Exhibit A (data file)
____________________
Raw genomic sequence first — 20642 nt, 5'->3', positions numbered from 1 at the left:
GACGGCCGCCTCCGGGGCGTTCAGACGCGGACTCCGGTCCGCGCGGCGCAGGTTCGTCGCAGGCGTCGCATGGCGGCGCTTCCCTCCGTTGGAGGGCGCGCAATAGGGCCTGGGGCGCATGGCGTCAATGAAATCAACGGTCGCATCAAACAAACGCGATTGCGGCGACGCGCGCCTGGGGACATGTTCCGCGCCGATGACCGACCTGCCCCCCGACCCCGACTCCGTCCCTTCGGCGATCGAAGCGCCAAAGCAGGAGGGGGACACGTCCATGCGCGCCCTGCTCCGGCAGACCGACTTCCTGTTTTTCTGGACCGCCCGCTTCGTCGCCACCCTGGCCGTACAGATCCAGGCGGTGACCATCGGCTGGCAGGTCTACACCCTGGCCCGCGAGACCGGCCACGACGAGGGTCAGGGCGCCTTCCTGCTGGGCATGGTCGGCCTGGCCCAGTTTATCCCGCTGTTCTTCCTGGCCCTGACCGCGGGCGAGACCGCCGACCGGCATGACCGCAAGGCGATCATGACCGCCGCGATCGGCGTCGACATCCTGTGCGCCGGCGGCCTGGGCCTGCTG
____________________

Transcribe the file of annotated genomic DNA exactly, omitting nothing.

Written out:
Raw genomic sequence first — 20642 nt, 5'->3', positions numbered from 1 at the left:
GACGGCCGCCTCCGGGGCGTTCAGACGCGGACTCCGGTCCGCGCGGCGCAGGTTCGTCGCAGGCGTCGCATGGCGGCGCTTCCCTCCGTTGGAGGGCGCGCAATAGGGCCTGGGGCGCATGGCGTCAATGAAATCAACGGTCGCATCAAACAAACGCGATTGCGGCGACGCGCGCCTGGGGACATGTTCCGCGCCGATGACCGACCTGCCCCCCGACCCCGACTCCGTCCCTTCGGCGATCGAAGCGCCAAAGCAGGAGGGGGACACGTCCATGCGCGCCCTGCTCCGGCAGACCGACTTCCTGTTTTTCTGGACCGCCCGCTTCGTCGCCACCCTGGCCGTACAGATCCAGGCGGTGACCATCGGCTGGCAGGTCTACACCCTGGCCCGCGAGACCGGCCACGACGAGGGTCAGGGCGCCTTCCTGCTGGGCATGGTCGGCCTGGCCCAGTTTATCCCGCTGTTCTTCCTGGCCCTGACCGCGGGCGAGACCGCCGACCGGCATGACCGCAAGGCGATCATGACCGCCGCGATCGGCGTCGACATCCTGTGCGCCGGCGGCCTGGGCCTGCTG